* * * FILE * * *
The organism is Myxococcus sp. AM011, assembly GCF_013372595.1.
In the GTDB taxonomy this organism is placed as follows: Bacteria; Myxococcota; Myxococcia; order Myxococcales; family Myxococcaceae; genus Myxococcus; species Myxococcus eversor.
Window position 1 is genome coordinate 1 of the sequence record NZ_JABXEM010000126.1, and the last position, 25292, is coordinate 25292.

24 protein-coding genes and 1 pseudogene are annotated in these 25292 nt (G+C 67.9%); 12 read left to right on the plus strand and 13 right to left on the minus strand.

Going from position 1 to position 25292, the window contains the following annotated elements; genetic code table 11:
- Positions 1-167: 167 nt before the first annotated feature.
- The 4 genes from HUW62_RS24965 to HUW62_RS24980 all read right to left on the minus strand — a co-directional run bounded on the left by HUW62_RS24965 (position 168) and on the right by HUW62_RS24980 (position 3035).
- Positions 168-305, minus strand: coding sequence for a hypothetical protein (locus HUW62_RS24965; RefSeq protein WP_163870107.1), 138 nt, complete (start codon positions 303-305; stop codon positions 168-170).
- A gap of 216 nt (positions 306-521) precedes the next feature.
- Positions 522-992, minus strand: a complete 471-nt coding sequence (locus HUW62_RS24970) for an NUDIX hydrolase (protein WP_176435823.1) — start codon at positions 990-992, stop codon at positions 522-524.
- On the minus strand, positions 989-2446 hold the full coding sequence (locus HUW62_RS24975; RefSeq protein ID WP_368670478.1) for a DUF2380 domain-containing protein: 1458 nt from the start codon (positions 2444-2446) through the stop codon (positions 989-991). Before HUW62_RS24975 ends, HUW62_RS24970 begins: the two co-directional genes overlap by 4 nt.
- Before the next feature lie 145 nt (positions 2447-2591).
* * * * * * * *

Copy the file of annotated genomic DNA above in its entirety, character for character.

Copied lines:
The organism is Myxococcus sp. AM011, assembly GCF_013372595.1.
In the GTDB taxonomy this organism is placed as follows: Bacteria; Myxococcota; Myxococcia; order Myxococcales; family Myxococcaceae; genus Myxococcus; species Myxococcus eversor.
Window position 1 is genome coordinate 1 of the sequence record NZ_JABXEM010000126.1, and the last position, 25292, is coordinate 25292.

24 protein-coding genes and 1 pseudogene are annotated in these 25292 nt (G+C 67.9%); 12 read left to right on the plus strand and 13 right to left on the minus strand.

Going from position 1 to position 25292, the window contains the following annotated elements; genetic code table 11:
- Positions 1-167: 167 nt before the first annotated feature.
- The 4 genes from HUW62_RS24965 to HUW62_RS24980 all read right to left on the minus strand — a co-directional run bounded on the left by HUW62_RS24965 (position 168) and on the right by HUW62_RS24980 (position 3035).
- Positions 168-305, minus strand: coding sequence for a hypothetical protein (locus HUW62_RS24965; RefSeq protein WP_163870107.1), 138 nt, complete (start codon positions 303-305; stop codon positions 168-170).
- A gap of 216 nt (positions 306-521) precedes the next feature.
- Positions 522-992, minus strand: a complete 471-nt coding sequence (locus HUW62_RS24970) for an NUDIX hydrolase (protein WP_176435823.1) — start codon at positions 990-992, stop codon at positions 522-524.
- On the minus strand, positions 989-2446 hold the full coding sequence (locus HUW62_RS24975; RefSeq protein ID WP_368670478.1) for a DUF2380 domain-containing protein: 1458 nt from the start codon (positions 2444-2446) through the stop codon (positions 989-991). Before HUW62_RS24975 ends, HUW62_RS24970 begins: the two co-directional genes overlap by 4 nt.
- Before the next feature lie 145 nt (positions 2447-2591).